FKA Twigs: I think it feels really exciting. The opportunity of having more people listen to my music and be excited about what I did. I’ve said it before, but I think the Mercury Prize is an award for artists that really care and are involved in so many aspects that they do. To be amongst these people on my debut album, I couldn’t ask for anything more, really.
Paste: Exactly. What impresses me about you is that you is that you’ve arrived in a ready-made package—you are so involved in all aspects of your art—whether it’s this unique sound, or the videos or even your look.
FKA Twigs: 100 percent. When I made the record I wanted to produce the majority of it myself. Every single melody, every lyric. I wanted to be there for every single mix, every single tiny turn-up of the high-hat. My mixing involvement was quite hilarious. I was like “I need the wizard synth to soar across the whole track”….and then poor [mixer] David Wrench would be like “whats the wizard synth?”, and I’d be like “the one that sounds like a magical sword”—that’s just how I am.
Paste: More people are going to be aware of you and your music with this nomination. How weird is it that the tabloids are also taking an interest in other parts of your life?
FKA Twigs: I definitely wouldn’t consider myself a celebrity at all. I’m a music artist and I don’t really read those things. All I want to do is make and create things and be really confident in what I do and do things that no one’s ever done before. I’m like “yeah, I wanna record it here in a cave, or I wanna do it in this person’s bedroom or I wanna shoot this visual in this place in the world.”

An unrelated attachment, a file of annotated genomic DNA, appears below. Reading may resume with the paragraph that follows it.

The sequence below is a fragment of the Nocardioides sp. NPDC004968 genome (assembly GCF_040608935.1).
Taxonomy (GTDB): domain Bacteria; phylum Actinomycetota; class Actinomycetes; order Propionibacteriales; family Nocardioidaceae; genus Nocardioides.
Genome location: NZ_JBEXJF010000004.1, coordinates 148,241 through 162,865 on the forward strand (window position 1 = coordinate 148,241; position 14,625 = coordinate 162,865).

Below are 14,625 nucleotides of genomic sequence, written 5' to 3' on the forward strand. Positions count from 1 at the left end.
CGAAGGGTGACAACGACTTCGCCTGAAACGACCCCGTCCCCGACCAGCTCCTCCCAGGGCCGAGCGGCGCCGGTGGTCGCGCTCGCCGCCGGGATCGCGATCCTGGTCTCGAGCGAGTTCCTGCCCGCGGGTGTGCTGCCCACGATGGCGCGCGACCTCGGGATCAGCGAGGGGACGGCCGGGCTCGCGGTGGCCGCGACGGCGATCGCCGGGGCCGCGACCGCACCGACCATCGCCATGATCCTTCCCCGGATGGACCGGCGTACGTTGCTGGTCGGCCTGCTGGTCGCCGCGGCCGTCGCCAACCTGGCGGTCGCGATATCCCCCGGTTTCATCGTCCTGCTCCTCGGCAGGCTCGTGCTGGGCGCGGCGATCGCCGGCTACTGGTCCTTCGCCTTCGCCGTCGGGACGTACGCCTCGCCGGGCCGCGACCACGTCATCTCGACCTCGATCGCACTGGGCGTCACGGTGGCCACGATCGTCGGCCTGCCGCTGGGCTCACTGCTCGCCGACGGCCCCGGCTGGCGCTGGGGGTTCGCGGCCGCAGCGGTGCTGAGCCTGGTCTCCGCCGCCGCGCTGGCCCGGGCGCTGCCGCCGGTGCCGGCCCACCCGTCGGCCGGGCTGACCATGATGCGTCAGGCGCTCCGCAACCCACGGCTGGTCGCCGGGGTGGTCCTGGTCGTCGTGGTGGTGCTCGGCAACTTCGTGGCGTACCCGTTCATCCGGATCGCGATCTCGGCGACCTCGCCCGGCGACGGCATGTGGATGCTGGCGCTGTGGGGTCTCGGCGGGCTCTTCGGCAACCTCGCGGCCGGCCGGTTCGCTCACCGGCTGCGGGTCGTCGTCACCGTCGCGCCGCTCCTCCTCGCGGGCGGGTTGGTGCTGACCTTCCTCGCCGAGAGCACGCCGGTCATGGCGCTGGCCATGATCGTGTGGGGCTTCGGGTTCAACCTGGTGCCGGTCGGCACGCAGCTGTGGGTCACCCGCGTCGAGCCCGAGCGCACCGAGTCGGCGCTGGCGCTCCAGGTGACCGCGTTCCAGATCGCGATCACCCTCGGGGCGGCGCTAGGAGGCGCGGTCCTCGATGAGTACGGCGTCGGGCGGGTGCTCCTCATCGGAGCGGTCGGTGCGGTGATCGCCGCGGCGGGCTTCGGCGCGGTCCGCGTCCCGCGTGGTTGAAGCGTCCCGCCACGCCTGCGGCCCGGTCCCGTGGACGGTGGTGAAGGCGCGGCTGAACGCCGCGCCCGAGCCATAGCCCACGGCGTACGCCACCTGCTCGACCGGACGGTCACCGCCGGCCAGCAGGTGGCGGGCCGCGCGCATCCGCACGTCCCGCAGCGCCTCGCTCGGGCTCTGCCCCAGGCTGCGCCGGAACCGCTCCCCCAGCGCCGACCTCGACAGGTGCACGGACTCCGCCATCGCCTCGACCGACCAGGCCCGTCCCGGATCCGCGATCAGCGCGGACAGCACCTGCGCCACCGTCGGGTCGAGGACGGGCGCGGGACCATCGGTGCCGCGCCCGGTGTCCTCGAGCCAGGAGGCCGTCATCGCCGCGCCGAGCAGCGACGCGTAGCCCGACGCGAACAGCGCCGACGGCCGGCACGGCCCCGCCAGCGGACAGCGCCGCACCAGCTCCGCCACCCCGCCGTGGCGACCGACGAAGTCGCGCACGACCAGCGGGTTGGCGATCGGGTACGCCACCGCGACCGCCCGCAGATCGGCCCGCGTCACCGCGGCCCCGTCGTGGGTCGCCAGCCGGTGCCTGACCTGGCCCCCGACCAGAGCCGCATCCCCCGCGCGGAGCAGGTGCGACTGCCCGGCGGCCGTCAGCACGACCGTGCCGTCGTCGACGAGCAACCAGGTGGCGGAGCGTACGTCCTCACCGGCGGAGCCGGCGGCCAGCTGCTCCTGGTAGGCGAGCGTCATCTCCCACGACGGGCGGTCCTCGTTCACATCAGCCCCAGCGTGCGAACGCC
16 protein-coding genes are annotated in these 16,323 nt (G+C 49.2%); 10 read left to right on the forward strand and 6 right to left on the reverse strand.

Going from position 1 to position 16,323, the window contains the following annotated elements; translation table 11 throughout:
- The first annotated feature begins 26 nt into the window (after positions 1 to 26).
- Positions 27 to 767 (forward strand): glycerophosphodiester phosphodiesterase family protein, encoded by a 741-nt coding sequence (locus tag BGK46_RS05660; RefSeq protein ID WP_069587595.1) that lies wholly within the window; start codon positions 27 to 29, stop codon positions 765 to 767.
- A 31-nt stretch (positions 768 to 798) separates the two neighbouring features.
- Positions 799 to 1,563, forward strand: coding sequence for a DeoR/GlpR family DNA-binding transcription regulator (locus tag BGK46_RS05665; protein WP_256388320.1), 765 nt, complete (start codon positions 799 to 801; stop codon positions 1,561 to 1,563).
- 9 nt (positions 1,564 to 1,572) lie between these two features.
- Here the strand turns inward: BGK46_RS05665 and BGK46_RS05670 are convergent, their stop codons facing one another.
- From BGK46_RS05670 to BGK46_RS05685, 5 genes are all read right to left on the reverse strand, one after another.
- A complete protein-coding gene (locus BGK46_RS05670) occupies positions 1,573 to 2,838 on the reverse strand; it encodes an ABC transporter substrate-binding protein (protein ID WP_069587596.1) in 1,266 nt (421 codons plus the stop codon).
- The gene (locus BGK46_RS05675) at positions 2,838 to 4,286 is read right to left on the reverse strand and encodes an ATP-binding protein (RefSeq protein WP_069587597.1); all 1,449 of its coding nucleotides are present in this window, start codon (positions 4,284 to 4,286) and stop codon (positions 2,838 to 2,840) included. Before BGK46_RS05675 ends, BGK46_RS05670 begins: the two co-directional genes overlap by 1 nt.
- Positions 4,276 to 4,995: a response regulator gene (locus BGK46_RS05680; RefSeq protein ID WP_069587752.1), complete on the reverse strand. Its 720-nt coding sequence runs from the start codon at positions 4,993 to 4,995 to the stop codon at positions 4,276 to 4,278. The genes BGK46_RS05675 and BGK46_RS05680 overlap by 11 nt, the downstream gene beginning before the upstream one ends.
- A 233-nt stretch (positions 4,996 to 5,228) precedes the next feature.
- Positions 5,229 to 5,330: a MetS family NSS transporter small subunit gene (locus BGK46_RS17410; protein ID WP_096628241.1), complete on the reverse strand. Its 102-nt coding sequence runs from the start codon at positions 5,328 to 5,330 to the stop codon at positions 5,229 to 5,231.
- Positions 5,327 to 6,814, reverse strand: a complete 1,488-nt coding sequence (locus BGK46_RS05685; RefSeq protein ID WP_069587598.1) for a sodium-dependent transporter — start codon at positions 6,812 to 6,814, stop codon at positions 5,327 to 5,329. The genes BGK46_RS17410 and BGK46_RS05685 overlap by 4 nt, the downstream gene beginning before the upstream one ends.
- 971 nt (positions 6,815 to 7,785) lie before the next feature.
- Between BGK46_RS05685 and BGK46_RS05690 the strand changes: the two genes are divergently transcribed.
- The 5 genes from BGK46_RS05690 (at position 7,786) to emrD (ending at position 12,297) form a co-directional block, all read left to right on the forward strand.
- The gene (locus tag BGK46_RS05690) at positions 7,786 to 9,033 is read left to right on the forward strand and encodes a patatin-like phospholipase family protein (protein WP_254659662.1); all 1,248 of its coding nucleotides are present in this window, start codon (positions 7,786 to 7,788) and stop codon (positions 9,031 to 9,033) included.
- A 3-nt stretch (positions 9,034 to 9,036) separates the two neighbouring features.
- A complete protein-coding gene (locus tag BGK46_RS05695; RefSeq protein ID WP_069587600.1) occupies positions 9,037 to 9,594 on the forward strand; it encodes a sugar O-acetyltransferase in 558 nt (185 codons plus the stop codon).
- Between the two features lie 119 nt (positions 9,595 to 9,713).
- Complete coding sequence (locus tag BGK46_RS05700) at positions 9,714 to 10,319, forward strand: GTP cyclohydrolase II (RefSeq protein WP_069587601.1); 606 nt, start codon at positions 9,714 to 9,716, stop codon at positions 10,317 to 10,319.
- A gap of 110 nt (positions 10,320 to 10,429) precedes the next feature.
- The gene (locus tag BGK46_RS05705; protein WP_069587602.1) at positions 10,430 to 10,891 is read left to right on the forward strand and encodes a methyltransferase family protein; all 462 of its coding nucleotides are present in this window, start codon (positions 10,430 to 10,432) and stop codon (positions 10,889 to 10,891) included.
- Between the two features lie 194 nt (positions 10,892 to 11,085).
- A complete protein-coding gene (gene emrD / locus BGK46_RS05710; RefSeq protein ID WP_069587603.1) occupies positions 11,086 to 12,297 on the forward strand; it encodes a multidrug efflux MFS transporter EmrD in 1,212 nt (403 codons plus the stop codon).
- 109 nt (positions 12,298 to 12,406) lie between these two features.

Paste: Do you think you can win?
FKA Twigs: Win? I don’t know!
27-year-old Kate Tempest is a true Renaissance Woman of the modern age. Already a winner of several prestigious UK poetry prizes, she’s worked with the Royal Shakespeare Company, performed alongside Beck and is the only person on the short list to cite Virginia Woolf, Samuel Beckett, Johnny Cash and Eminem among her influences while referencing premiership footballer and Manchester United star Wayne Rooney in her lyrics. Her debut album, Everybody Down, is a collection of clever, homespun socio-political musings on growing up in the city.